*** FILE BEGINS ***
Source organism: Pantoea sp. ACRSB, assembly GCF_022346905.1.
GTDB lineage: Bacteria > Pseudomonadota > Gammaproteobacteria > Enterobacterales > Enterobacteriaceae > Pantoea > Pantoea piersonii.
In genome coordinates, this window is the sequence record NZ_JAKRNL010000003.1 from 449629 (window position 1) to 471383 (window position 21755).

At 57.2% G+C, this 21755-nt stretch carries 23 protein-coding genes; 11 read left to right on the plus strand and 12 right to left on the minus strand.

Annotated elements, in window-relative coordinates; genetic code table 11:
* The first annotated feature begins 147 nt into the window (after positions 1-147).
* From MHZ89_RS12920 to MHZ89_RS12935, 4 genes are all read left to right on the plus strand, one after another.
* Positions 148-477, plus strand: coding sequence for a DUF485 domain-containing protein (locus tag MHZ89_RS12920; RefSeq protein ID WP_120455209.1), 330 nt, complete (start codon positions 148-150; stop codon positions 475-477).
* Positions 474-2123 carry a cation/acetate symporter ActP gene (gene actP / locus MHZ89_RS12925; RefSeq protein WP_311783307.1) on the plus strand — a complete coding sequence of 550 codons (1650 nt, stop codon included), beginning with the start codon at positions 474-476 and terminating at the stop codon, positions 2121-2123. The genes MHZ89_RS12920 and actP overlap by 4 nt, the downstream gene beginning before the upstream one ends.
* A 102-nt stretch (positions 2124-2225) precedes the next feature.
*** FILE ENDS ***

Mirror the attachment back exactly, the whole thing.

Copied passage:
Source organism: Pantoea sp. ACRSB, assembly GCF_022346905.1.
GTDB lineage: Bacteria > Pseudomonadota > Gammaproteobacteria > Enterobacterales > Enterobacteriaceae > Pantoea > Pantoea piersonii.
In genome coordinates, this window is the sequence record NZ_JAKRNL010000003.1 from 449629 (window position 1) to 471383 (window position 21755).

At 57.2% G+C, this 21755-nt stretch carries 23 protein-coding genes; 11 read left to right on the plus strand and 12 right to left on the minus strand.

Annotated elements, in window-relative coordinates; genetic code table 11:
* The first annotated feature begins 147 nt into the window (after positions 1-147).
* From MHZ89_RS12920 to MHZ89_RS12935, 4 genes are all read left to right on the plus strand, one after another.
* Positions 148-477, plus strand: coding sequence for a DUF485 domain-containing protein (locus tag MHZ89_RS12920; RefSeq protein ID WP_120455209.1), 330 nt, complete (start codon positions 148-150; stop codon positions 475-477).
* Positions 474-2123 carry a cation/acetate symporter ActP gene (gene actP / locus MHZ89_RS12925; RefSeq protein WP_311783307.1) on the plus strand — a complete coding sequence of 550 codons (1650 nt, stop codon included), beginning with the start codon at positions 474-476 and terminating at the stop codon, positions 2121-2123. The genes MHZ89_RS12920 and actP overlap by 4 nt, the downstream gene beginning before the upstream one ends.
* A 102-nt stretch (positions 2124-2225) precedes the next feature.